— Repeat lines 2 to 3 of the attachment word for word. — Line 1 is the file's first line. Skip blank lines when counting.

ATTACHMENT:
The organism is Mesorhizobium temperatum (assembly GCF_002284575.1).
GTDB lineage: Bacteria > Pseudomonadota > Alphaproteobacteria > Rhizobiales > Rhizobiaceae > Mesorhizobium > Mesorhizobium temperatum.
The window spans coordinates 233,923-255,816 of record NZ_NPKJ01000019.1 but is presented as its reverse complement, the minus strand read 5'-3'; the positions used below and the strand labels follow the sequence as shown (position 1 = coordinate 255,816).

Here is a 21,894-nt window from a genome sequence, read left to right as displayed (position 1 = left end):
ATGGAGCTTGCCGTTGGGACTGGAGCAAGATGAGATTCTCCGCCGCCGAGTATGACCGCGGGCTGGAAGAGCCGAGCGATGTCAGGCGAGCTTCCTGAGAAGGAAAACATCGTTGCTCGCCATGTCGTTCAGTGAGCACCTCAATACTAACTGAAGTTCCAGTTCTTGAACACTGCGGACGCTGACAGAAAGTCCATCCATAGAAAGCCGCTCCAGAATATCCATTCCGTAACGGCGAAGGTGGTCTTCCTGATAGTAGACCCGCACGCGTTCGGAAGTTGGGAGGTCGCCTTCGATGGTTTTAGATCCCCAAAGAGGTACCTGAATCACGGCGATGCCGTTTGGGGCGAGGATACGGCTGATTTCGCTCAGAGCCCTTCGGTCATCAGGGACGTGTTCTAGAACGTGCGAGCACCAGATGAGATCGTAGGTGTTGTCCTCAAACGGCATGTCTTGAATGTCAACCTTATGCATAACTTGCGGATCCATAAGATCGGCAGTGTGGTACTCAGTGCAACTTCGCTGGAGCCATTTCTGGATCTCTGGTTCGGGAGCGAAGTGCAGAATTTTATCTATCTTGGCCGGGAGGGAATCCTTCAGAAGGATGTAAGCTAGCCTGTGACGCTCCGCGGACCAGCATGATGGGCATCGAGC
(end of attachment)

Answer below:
GTDB lineage: Bacteria > Pseudomonadota > Alphaproteobacteria > Rhizobiales > Rhizobiaceae > Mesorhizobium > Mesorhizobium temperatum.
The window spans coordinates 233,923-255,816 of record NZ_NPKJ01000019.1 but is presented as its reverse complement, the minus strand read 5'-3'; the positions used below and the strand labels follow the sequence as shown (position 1 = coordinate 255,816).